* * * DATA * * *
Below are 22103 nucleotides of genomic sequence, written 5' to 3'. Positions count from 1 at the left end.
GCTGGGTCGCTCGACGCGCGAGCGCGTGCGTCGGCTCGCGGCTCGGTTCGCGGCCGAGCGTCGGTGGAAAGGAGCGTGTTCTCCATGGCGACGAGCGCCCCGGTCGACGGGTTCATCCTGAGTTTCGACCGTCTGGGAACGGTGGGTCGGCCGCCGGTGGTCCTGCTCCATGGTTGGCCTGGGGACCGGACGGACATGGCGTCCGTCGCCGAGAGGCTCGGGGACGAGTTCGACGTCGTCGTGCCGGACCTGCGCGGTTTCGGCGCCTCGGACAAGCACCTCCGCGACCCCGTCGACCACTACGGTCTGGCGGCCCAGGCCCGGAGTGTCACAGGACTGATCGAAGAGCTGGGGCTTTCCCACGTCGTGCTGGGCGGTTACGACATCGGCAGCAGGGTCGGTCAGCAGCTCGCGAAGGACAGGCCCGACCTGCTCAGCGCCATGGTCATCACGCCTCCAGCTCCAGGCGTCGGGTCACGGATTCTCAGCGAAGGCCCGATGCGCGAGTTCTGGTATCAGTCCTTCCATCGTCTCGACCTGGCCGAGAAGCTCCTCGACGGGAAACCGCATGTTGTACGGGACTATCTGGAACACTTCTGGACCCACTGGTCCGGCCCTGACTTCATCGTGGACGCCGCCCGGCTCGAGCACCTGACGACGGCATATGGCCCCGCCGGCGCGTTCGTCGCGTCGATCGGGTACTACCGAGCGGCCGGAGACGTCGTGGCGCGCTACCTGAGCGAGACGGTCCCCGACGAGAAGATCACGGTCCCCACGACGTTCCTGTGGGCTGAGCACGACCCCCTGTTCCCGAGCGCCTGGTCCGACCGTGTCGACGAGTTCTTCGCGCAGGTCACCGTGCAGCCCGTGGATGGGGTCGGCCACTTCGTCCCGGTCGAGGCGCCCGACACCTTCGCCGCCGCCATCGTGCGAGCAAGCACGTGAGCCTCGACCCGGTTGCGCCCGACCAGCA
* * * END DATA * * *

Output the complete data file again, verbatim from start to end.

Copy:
Below are 22103 nucleotides of genomic sequence, written 5' to 3'. Positions count from 1 at the left end.
GCTGGGTCGCTCGACGCGCGAGCGCGTGCGTCGGCTCGCGGCTCGGTTCGCGGCCGAGCGTCGGTGGAAAGGAGCGTGTTCTCCATGGCGACGAGCGCCCCGGTCGACGGGTTCATCCTGAGTTTCGACCGTCTGGGAACGGTGGGTCGGCCGCCGGTGGTCCTGCTCCATGGTTGGCCTGGGGACCGGACGGACATGGCGTCCGTCGCCGAGAGGCTCGGGGACGAGTTCGACGTCGTCGTGCCGGACCTGCGCGGTTTCGGCGCCTCGGACAAGCACCTCCGCGACCCCGTCGACCACTACGGTCTGGCGGCCCAGGCCCGGAGTGTCACAGGACTGATCGAAGAGCTGGGGCTTTCCCACGTCGTGCTGGGCGGTTACGACATCGGCAGCAGGGTCGGTCAGCAGCTCGCGAAGGACAGGCCCGACCTGCTCAGCGCCATGGTCATCACGCCTCCAGCTCCAGGCGTCGGGTCACGGATTCTCAGCGAAGGCCCGATGCGCGAGTTCTGGTATCAGTCCTTCCATCGTCTCGACCTGGCCGAGAAGCTCCTCGACGGGAAACCGCATGTTGTACGGGACTATCTGGAACACTTCTGGACCCACTGGTCCGGCCCTGACTTCATCGTGGACGCCGCCCGGCTCGAGCACCTGACGACGGCATATGGCCCCGCCGGCGCGTTCGTCGCGTCGATCGGGTACTACCGAGCGGCCGGAGACGTCGTGGCGCGCTACCTGAGCGAGACGGTCCCCGACGAGAAGATCACGGTCCCCACGACGTTCCTGTGGGCTGAGCACGACCCCCTGTTCCCGAGCGCCTGGTCCGACCGTGTCGACGAGTTCTTCGCGCAGGTCACCGTGCAGCCCGTGGATGGGGTCGGCCACTTCGTCCCGGTCGAGGCGCCCGACACCTTCGCCGCCGCCATCGTGCGAGCAAGCACGTGAGCCTCGACCCGGTTGCGCCCGACCAGCA